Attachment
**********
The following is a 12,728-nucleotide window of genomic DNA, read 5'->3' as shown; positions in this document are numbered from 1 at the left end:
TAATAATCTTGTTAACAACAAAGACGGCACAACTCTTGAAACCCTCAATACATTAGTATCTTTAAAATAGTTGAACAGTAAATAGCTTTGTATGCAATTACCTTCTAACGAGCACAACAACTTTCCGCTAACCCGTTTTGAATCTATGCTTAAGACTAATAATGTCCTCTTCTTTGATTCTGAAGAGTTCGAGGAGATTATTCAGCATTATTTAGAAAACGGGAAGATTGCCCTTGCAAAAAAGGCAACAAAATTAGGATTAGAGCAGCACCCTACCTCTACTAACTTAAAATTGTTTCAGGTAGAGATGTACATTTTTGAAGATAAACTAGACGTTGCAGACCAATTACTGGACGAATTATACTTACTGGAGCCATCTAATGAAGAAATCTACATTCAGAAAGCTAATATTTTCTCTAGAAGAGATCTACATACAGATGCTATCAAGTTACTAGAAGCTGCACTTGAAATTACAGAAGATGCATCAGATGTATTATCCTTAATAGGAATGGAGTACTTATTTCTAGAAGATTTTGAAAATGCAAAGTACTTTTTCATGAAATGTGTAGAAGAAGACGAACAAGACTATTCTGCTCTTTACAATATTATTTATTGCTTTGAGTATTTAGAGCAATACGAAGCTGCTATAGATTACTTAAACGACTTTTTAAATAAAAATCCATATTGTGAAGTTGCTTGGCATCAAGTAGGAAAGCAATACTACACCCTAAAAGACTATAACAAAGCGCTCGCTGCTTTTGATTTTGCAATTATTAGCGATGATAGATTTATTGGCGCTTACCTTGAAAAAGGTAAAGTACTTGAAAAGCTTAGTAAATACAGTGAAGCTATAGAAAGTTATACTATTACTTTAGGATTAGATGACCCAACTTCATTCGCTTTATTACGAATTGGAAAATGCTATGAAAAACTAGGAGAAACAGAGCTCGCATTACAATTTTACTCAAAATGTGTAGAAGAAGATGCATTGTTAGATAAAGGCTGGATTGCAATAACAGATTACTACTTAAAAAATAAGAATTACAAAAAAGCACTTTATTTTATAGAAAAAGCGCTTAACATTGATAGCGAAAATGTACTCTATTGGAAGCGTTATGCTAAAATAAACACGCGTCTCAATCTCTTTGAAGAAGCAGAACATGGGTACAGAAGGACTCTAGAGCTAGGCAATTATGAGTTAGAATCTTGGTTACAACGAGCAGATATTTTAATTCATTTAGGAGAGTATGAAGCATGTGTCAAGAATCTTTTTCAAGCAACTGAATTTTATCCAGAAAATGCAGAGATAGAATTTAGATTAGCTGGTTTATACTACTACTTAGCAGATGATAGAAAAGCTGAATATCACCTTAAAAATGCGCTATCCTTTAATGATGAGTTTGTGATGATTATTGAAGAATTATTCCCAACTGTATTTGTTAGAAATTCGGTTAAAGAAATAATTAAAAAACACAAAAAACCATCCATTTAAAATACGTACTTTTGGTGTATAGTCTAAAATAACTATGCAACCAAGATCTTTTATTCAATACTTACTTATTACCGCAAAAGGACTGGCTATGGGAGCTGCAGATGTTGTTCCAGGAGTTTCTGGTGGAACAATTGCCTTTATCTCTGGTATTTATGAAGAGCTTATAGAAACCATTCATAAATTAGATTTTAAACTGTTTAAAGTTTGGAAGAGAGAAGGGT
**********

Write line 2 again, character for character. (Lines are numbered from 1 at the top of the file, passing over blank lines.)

TAATAATCTTGTTAACAACAAAGACGGCACAACTCTTGAAACCCTCAATACATTAGTATCTTTAAAATAGTTGAACAGTAAATAGCTTTGTATGCAATTACCTTCTAACGAGCACAACAACTTTCCGCTAACCCGTTTTGAATCTATGCTTAAGACTAATAATGTCCTCTTCTTTGATTCTGAAGAGTTCGAGGAGATTATTCAGCATTATTTAGAAAACGGGAAGATTGCCCTTGCAAAAAAGGCAACAAAATTAGGATTAGAGCAGCACCCTACCTCTACTAACTTAAAATTGTTTCAGGTAGAGATGTACATTTTTGAAGATAAACTAGACGTTGCAGACCAATTACTGGACGAATTATACTTACTGGAGCCATCTAATGAAGAAATCTACATTCAGAAAGCTAATATTTTCTCTAGAAGAGATCTACATACAGATGCTATCAAGTTACTAGAAGCTGCACTTGAAATTACAGAAGATGCATCAGATGTATTATCCTTAATAGGAATGGAGTACTTATTTCTAGAAGATTTTGAAAATGCAAAGTACTTTTTCATGAAATGTGTAGAAGAAGACGAACAAGACTATTCTGCTCTTTACAATATTATTTATTGCTTTGAGTATTTAGAGCAATACGAAGCTGCTATAGATTACTTAAACGACTTTTTAAATAAAAATCCATATTGTGAAGTTGCTTGGCATCAAGTAGGAAAGCAATACTACACCCTAAAAGACTATAACAAAGCGCTCGCTGCTTTTGATTTTGCAATTATTAGCGATGATAGATTTATTGGCGCTTACCTTGAAAAAGGTAAAGTACTTGAAAAGCTTAGTAAATACAGTGAAGCTATAGAAAGTTATACTATTACTTTAGGATTAGATGACCCAACTTCATTCGCTTTATTACGAATTGGAAAATGCTATGAAAAACTAGGAGAAACAGAGCTCGCATTACAATTTTACTCAAAATGTGTAGAAGAAGATGCATTGTTAGATAAAGGCTGGATTGCAATAACAGATTACTACTTAAAAAATAAGAATTACAAAAAAGCACTTTATTTTATAGAAAAAGCGCTTAACATTGATAGCGAAAATGTACTCTATTGGAAGCGTTATGCTAAAATAAACACGCGTCTCAATCTCTTTGAAGAAGCAGAACATGGGTACAGAAGGACTCTAGAGCTAGGCAATTATGAGTTAGAATCTTGGTTACAACGAGCAGATATTTTAATTCATTTAGGAGAGTATGAAGCATGTGTCAAGAATCTTTTTCAAGCAACTGAATTTTATCCAGAAAATGCAGAGATAGAATTTAGATTAGCTGGTTTATACTACTACTTAGCAGATGATAGAAAAGCTGAATATCACCTTAAAAATGCGCTATCCTTTAATGATGAGTTTGTGATGATTATTGAAGAATTATTCCCAACTGTATTTGTTAGAAATTCGGTTAAAGAAATAATTAAAAAACACAAAAAACCATCCATTTAAAATACGTACTTTTGGTGTATAGTCTAAAATAACTATGCAACCAAGATCTTTTATTCAATACTTACTTATTACCGCAAAAGGACTGGCTATGGGAGCTGCAGATGTTGTTCCAGGAGTTTCTGGTGGAACAATTGCCTTTATCTCTGGTATTTATGAAGAGCTTATAGAAACCATTCATAAATTAGATTTTAAACTGTTTAAAGTTTGGAAGAGAGAAGGGT